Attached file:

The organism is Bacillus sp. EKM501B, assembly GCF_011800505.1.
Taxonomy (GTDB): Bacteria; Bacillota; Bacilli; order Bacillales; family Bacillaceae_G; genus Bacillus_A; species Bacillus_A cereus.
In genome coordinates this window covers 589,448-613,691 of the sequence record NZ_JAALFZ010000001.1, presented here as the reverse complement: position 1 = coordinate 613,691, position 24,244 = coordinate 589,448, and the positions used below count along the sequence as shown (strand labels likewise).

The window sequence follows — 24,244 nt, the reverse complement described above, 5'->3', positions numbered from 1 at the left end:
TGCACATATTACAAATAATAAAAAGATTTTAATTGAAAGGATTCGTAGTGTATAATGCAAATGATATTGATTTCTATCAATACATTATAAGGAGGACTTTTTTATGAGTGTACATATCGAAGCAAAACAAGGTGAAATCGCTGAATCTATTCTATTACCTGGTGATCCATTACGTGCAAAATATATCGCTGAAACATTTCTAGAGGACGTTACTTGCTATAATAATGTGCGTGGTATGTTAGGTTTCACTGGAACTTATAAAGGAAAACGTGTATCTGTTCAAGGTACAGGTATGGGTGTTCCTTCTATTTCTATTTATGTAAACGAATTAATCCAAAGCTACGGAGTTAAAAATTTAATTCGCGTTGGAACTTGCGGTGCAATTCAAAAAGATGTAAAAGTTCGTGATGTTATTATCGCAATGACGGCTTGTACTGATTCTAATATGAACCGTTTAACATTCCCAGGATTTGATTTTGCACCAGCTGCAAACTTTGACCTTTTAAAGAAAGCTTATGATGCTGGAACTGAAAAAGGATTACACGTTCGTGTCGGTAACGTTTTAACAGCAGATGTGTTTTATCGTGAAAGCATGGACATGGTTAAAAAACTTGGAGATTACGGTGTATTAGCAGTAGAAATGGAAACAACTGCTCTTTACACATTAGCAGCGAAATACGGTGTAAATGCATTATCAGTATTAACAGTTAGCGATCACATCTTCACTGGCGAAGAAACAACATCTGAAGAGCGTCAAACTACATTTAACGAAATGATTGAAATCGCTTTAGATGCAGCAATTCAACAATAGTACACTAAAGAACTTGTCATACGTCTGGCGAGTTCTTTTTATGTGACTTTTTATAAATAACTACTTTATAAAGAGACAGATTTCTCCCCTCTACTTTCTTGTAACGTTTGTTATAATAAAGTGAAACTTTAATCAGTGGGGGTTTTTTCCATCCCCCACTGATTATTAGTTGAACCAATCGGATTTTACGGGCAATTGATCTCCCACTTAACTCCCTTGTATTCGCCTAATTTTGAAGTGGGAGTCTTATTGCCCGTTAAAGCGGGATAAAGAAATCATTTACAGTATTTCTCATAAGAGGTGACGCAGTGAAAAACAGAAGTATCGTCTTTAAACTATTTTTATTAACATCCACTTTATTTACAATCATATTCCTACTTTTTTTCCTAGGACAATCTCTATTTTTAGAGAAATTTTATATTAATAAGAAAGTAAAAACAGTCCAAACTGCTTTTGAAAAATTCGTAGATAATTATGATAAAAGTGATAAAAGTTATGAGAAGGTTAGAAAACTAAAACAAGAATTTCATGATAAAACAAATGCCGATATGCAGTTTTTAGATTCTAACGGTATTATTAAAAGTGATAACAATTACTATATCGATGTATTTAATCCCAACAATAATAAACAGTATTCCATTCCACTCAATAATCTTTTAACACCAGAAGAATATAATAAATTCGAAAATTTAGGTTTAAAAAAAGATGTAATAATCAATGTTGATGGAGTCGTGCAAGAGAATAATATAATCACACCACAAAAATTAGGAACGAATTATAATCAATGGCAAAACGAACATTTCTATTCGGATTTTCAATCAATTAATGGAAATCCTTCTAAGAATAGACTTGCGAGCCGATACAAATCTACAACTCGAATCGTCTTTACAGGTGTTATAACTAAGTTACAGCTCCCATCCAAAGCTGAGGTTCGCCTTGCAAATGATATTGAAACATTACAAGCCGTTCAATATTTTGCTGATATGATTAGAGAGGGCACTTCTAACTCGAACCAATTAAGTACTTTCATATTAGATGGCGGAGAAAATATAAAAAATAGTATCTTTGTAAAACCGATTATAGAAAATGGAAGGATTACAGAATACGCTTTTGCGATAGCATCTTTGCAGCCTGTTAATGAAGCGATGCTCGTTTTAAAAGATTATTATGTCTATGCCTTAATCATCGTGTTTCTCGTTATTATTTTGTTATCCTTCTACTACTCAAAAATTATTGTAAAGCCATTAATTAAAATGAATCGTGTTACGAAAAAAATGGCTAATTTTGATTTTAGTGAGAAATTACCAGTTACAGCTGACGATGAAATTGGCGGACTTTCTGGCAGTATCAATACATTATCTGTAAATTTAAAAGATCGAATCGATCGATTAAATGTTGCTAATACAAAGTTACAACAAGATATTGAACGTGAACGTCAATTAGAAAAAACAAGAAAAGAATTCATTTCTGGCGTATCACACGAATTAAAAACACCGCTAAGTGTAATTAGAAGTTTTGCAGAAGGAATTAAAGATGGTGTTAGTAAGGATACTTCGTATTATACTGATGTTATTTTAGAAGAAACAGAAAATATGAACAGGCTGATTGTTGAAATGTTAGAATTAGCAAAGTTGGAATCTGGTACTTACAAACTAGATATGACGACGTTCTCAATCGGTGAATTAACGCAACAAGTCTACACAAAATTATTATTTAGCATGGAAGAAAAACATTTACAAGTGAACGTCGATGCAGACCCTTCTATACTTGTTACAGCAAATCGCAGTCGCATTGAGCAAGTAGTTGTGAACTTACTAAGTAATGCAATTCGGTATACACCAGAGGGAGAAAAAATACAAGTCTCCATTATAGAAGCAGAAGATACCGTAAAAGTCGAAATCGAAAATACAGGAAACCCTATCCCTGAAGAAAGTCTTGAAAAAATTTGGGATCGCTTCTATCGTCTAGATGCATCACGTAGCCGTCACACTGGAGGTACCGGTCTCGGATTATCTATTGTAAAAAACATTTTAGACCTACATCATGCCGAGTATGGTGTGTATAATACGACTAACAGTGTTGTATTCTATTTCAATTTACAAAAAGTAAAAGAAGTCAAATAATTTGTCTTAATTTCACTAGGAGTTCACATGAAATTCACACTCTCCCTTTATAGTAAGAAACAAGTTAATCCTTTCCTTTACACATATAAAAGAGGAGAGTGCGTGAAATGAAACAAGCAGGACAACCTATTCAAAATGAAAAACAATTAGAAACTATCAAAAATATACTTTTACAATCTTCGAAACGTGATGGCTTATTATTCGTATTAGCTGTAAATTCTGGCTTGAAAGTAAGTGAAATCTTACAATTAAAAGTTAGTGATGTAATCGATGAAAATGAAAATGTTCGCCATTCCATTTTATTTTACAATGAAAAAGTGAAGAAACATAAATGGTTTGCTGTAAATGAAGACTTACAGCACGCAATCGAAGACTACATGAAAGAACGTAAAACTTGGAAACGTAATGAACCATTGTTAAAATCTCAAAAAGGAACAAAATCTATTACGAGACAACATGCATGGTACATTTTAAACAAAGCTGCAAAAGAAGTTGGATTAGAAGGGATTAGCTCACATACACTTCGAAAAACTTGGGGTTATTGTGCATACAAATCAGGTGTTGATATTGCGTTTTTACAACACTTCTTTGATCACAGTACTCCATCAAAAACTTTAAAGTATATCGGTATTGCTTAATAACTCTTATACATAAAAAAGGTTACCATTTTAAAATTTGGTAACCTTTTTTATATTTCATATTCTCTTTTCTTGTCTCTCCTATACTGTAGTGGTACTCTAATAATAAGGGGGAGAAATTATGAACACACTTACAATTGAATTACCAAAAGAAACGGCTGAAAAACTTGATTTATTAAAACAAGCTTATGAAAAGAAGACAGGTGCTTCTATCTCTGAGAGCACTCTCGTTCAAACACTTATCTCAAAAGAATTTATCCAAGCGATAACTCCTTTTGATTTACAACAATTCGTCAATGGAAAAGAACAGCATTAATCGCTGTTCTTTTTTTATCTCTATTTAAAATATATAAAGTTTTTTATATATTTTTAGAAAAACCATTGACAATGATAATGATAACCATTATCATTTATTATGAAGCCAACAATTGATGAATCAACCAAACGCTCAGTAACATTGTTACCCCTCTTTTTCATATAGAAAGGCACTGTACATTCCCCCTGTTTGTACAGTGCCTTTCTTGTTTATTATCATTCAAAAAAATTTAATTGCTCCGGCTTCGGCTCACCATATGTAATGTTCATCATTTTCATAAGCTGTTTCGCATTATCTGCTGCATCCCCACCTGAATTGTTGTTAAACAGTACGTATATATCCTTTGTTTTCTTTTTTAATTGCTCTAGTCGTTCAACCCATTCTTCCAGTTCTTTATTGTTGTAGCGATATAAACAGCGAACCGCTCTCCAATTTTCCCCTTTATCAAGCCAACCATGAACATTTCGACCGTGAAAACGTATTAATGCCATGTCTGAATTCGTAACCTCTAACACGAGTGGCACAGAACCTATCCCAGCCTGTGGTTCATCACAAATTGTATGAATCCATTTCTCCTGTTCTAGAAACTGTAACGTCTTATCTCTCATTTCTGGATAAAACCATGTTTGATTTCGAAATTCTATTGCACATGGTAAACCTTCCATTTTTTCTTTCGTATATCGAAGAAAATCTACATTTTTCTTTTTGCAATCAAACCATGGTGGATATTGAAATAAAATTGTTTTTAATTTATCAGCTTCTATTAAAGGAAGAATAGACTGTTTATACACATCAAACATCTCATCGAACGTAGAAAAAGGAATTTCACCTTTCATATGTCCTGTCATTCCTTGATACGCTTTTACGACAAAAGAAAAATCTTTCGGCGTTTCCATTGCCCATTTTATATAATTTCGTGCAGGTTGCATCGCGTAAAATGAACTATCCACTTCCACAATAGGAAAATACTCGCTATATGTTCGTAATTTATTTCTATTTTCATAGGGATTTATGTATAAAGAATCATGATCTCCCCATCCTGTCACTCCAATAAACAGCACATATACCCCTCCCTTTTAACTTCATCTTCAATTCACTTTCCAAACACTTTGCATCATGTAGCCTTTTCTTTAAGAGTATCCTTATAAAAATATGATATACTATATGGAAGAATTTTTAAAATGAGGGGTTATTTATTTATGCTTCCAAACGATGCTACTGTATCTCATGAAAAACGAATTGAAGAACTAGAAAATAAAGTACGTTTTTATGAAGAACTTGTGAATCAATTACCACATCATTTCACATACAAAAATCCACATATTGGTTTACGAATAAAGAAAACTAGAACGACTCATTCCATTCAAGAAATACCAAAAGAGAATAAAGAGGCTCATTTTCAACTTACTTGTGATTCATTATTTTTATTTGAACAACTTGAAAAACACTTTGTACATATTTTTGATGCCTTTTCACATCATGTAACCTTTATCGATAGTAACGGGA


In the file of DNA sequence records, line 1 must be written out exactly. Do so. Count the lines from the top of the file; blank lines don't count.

The organism is Bacillus sp. EKM501B, assembly GCF_011800505.1.